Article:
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Members of the 118th Congress stand for the Pledge of Allegiance on the first day of the 118th Congress on Jan. 3, 2023.
Members of the 118th Congress stand for the Pledge of Allegiance on the first day of the 118th Congress on Monday. Win McNamee / Getty Images

Meet the new House freshmen

74 House members are set to join the new Congress.

By and

The 118th Congress, and a whole new class of freshmen House members, are set to be sworn in once Republicans settle their intra-party debate over who should serve as speaker.

Here's a look at some of the characteristics of this new group of soon-to-be members of Congress (including Montana Republican Rep. Ryan Zinke, who had previously served one term from 2015-2017).

Women help set new record

Of the 74 new members of the House, 22 are women. These new women lawmakers have contributed to a record number of 149 women — 107 Democrats and 42 Republicans — in the House for the 118 Congress. That just barely breaks the record number of 147 women from the previous Congress.

Of the new women lawmakers, 15 are Democrats and seven are Republicans. Some women broke barriers with their elections, including Vermont Democrat Becca Balint, who is the first woman and first LGBTQ person to represent the Green Mountain State in either chamber of Congress.

Freshmen adding to diversity of Congress

The new members of Congress will also be adding to the House's diversity. Fourteen of the new members are Hispanic or Latino, 11 are Black and two are Asian, including one lawmaker who is Indian.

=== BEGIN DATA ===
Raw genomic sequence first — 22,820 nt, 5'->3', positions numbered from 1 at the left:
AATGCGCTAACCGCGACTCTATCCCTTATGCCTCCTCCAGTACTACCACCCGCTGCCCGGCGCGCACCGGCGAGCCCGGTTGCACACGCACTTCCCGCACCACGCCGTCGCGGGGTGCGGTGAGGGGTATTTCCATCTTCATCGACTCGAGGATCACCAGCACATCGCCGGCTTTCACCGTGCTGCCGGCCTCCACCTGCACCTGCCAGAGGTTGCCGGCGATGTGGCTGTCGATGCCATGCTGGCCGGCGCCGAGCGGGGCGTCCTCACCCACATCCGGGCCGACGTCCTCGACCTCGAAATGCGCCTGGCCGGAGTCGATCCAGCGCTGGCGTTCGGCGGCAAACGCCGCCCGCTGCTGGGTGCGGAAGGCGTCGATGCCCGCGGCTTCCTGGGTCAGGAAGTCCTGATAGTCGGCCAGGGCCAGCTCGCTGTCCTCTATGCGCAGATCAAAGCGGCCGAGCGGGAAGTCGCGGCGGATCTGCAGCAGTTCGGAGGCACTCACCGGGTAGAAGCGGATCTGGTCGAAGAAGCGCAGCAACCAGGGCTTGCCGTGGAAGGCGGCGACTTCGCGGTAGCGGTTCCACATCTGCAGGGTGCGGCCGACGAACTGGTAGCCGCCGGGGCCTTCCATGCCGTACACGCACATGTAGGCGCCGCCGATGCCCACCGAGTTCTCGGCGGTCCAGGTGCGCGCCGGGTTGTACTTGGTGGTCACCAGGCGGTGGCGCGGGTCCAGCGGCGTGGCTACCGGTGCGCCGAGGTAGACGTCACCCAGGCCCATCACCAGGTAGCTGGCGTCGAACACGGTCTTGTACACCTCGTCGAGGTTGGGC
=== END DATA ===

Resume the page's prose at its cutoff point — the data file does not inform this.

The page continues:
Oregon’s Lori Chavez-DeRemer, a Republican and Andrea Salinas, a Democrat, are their state’s first Hispanic members of Congress.

From different backgrounds

The new members have a variety of different backgrounds, including the fact that 58 ran for Congress this cycle for their first time.

Nineteen of the 74 new members are veterans and three served in former President Donald Trump's administration.

They also come from a slew of professional experiences, including state legislatures and other elected office, political activism (Florida Republican Ana Paulina Luna worked for Turning Point USA, while Florida Democrat Maxwell Frost organized for March for Our Lives), statewide office (Florida Republican Laurel Lee served as the state's secretary of state) and more (Washington Democrat Marie Gluesenkamp Pérez owns an auto repair shop).

Trump looms large over Republicans

Trump's sway in the party can be seen amongst the 40 new House Republicans, not just with the three who served in his administration.

The former president endorsed 16 of the new members in either their primary or general elections. And 19 of the new Republicans questioned or cast doubt on President Joe Biden's 2020 election.

UPDATE (Jan. 4 at 10:30 a.m.): This story was updated to note that Republicans could not decide on a Speaker of the House by Tuesday.